Mohamedarif Suleman – Nairobi, Kenya
Suffering from the vagaries of a class society, our community today is divided well amongst three classes. There’s the ultra rich, the thriving middle class, who are increasingly reaching for the top slot, and those that are in economic crises.
Yes what you are reading is not necessarily a chapter from a Karl Marx book, where the lesson of communism is taught. The eternal struggle of classes that he preached may be a reality, but the world has taught us that the ideology does not work. This is the state of affairs of a Khoja society we are talking about.
The ultra rich and those tagging along in this group are very dear to the community, since they provide the bulk of the finances that committees yearn for in order to take charge of a people’s socio-economic prospect. It is true that we cannot do without this class. But while some are true contributors and sincere sponsors, most are unfortunately out to exhibit their prowess in society. Giving large donations and then reminding everyone that “I donated it”, is a culture well ingrained and deep rooted. But it must be accepted as well that their display of arrogance and wealth is the only way they can remain distinct from the mass of that society. Then come the fast-paced community middle-class, which unlike its economic (that of Marx) counterpart, is a dull and detached class of people that resent the “first class” because they are snobbish and show offs, and abhor the third class (yet to be discussed) since they comprise of fanatics and the have-nots.
That brings us to the last class of people, who are very important to society because they form the bulk of participants in any function or forum. They have little voice or political leverage and are usually denominated as traditionalists whose only role is to give a vote to the leadership.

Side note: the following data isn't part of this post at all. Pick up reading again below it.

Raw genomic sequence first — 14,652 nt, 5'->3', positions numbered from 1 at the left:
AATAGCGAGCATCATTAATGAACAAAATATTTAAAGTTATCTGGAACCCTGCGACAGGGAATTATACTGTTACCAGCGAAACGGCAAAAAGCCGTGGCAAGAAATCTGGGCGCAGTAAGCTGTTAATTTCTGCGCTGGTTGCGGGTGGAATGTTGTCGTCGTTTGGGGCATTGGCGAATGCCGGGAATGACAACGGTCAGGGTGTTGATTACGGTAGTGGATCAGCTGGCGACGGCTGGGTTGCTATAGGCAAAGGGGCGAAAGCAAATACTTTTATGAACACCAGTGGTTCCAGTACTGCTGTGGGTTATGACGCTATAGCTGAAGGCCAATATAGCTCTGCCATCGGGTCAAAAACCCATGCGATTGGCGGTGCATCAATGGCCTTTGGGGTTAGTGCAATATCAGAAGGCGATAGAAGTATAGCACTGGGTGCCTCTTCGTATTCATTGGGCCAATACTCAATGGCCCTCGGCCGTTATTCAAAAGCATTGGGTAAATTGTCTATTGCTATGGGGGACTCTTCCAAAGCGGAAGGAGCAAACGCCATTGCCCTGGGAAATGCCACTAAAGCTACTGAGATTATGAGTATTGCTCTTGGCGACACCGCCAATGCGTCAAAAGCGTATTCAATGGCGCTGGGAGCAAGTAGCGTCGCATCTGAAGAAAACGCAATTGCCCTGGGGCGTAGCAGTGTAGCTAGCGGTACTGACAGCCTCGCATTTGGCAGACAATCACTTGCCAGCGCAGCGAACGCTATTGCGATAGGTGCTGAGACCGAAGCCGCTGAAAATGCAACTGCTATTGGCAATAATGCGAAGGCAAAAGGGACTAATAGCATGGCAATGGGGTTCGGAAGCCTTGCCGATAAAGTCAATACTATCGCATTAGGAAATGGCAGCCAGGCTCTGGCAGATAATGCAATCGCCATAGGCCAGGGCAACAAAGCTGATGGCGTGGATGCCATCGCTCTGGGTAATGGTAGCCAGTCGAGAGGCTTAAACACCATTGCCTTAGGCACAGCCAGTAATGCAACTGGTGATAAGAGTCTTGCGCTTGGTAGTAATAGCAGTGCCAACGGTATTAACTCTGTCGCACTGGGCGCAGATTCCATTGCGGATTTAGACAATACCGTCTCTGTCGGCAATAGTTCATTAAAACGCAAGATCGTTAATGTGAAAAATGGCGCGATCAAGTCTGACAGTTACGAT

A lot of the readers may find this particular interpretation of classes as very provocative, while an equal number might find this article a true picture of the current state of affairs. What you think, matters less because it is the time of reckoning, and you must be prepared to call a spade, a spade.
Sandwiched in this three-way bread-and-filling situation is, usually, the leadership. Again, a lot depends on where the leader originates from, which class to be specific. If he belongs to the first category, then it is pretty easy for him. He just has to keep all the parties happy. Perform religious activities to please the third raters and show development projects to delight the rich. But his peace will be subject to the ease with which he can say yes to the demands of put forth by the sponsoring class. The moment he says no, regardless of the merit in question, there is a great fall out of support, and those who promoted him yesterday will do everything necessary in their power to stop him. Their formula is a bit complicated though. Their cause has got to be justified. It has to have a certain tinge of legitimacy attached to it. The only way this is possible is by swaying the third vote.
If the leader belongs to the middle class, rough seas await him, and uneven shores receive him. It is pretty rare nowadays to have a leader outside the first class due to the numerous pressures involved in leading a community. This then eliminates the need for a from a third class.
Alas, what must be understood is that each one of us is a leader, and we inevitable belong to one of these classes. Should we not genuinely put aside our differences and rise to the bigger ideal of unity and togetherness? Should we not consider ourselves as equal when we join hands to recite Dua Wahda on Fridays? Should we not be wary of the ultimate fate that awaits each one of us, rich or poor? Should we not become more Muslim in our dealings than engage in petty politics in the pursuit of fame?
While the onus definitely lies with the leadership to set the ball rolling, it would be fair to say that the members of any society are crucial in the transformation that we have thus far been paying lip-service to.
This publication originally started as print magazine in Nairobi under the auspices of the Haydari Madrasah. Later on, with greater demand for online material and demand to suppress costs as well as reach a wider audience, TC on Friday, became an online "Friday supplement". In the early 2000s, the forum received the support of The World Federation, giving their blessings to the publication as well as helping in its broadcast.
Again, with passage of time, changes are imminent as we now move to a more interactive state - a blog. To this end, I seek the support of all members who can contribute their valuable time and written material to the forum, which is being read all across the world.
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